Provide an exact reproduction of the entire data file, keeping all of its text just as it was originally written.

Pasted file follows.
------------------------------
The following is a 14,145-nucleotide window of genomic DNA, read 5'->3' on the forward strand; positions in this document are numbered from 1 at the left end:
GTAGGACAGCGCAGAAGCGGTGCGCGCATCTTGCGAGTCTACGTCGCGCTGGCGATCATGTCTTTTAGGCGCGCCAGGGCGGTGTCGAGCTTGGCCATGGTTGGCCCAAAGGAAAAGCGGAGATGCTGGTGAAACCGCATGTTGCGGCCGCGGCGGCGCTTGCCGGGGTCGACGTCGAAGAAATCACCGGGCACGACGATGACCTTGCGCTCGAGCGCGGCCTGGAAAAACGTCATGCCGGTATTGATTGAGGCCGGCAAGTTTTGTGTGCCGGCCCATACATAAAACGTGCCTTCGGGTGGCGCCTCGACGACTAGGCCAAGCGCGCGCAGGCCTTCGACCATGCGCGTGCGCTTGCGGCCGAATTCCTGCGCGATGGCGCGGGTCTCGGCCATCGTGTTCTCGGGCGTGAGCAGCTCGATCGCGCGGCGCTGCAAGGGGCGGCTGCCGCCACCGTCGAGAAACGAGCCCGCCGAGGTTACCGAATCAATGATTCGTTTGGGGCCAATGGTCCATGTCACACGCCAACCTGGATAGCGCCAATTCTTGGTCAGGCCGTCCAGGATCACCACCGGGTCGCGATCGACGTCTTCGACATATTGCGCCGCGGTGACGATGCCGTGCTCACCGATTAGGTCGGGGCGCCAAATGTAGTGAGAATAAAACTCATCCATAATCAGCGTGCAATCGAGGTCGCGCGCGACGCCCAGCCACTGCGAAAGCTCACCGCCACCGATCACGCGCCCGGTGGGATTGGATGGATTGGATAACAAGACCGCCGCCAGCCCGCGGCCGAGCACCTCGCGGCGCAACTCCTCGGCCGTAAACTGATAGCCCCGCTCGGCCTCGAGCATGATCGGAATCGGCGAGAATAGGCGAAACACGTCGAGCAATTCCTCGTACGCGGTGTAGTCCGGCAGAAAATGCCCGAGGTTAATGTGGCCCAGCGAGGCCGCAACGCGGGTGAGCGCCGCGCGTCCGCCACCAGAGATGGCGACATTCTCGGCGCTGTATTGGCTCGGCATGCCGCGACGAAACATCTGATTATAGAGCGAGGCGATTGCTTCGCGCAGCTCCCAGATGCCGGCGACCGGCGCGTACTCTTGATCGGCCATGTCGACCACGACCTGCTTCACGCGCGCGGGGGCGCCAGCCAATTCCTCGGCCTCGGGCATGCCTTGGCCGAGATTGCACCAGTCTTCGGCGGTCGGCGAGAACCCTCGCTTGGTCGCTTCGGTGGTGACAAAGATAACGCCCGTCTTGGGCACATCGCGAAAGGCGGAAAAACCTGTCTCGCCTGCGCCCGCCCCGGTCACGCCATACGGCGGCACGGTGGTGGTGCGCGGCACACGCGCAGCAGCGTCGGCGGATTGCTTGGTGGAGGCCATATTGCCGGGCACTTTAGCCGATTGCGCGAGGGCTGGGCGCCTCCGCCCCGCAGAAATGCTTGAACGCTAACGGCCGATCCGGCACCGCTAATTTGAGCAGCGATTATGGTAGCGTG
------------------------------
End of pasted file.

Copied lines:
The following is a 14,145-nucleotide window of genomic DNA, read 5'->3' on the forward strand; positions in this document are numbered from 1 at the left end:
GTAGGACAGCGCAGAAGCGGTGCGCGCATCTTGCGAGTCTACGTCGCGCTGGCGATCATGTCTTTTAGGCGCGCCAGGGCGGTGTCGAGCTTGGCCATGGTTGGCCCAAAGGAAAAGCGGAGATGCTGGTGAAACCGCATGTTGCGGCCGCGGCGGCGCTTGCCGGGGTCGACGTCGAAGAAATCACCGGGCACGACGATGACCTTGCGCTCGAGCGCGGCCTGGAAAAACGTCATGCCGGTATTGATTGAGGCCGGCAAGTTTTGTGTGCCGGCCCATACATAAAACGTGCCTTCGGGTGGCGCCTCGACGACTAGGCCAAGCGCGCGCAGGCCTTCGACCATGCGCGTGCGCTTGCGGCCGAATTCCTGCGCGATGGCGCGGGTCTCGGCCATCGTGTTCTCGGGCGTGAGCAGCTCGATCGCGCGGCGCTGCAAGGGGCGGCTGCCGCCACCGTCGAGAAACGAGCCCGCCGAGGTTACCGAATCAATGATTCGTTTGGGGCCAATGGTCCATGTCACACGCCAACCTGGATAGCGCCAATTCTTGGTCAGGCCGTCCAGGATCACCACCGGGTCGCGATCGACGTCTTCGACATATTGCGCCGCGGTGACGATGCCGTGCTCACCGATTAGGTCGGGGCGCCAAATGTAGTGAGAATAAAACTCATCCATAATCAGCGTGCAATCGAGGTCGCGCGCGACGCCCAGCCACTGCGAAAGCTCACCGCCACCGATCACGCGCCCGGTGGGATTGGATGGATTGGATAACAAGACCGCCGCCAGCCCGCGGCCGAGCACCTCGCGGCGCAACTCCTCGGCCGTAAACTGATAGCCCCGCTCGGCCTCGAGCATGATCGGAATCGGCGAGAATAGGCGAAACACGTCGAGCAATTCCTCGTACGCGGTGTAGTCCGGCAGAAAATGCCCGAGGTTAATGTGGCCCAGCGAGGCCGCAACGCGGGTGAGCGCCGCGCGTCCGCCACCAGAGATGGCGACATTCTCGGCGCTGTATTGGCTCGGCATGCCGCGACGAAACATCTGATTATAGAGCGAGGCGATTGCTTCGCGCAGCTCCCAGATGCCGGCGACCGGCGCGTACTCTTGATCGGCCATGTCGACCACGACCTGCTTCACGCGCGCGGGGGCGCCAGCCAATTCCTCGGCCTCGGGCATGCCTTGGCCGAGATTGCACCAGTCTTCGGCGGTCGGCGAGAACCCTCGCTTGGTCGCTTCGGTGGTGACAAAGATAACGCCCGTCTTGGGCACATCGCGAAAGGCGGAAAAACCTGTCTCGCCTGCGCCCGCCCCGGTCACGCCATACGGCGGCACGGTGGTGGTGCGCGGCACACGCGCAGCAGCGTCGGCGGATTGCTTGGTGGAGGCCATATTGCCGGGCACTTTAGCCGATTGCGCGAGGGCTGGGCGCCTCCGCCCCGCAGAAATGCTTGAACGCTAACGGCCGATCCGGCACCGCTAATTTGAGCAGCGATTATGGTAGCGTG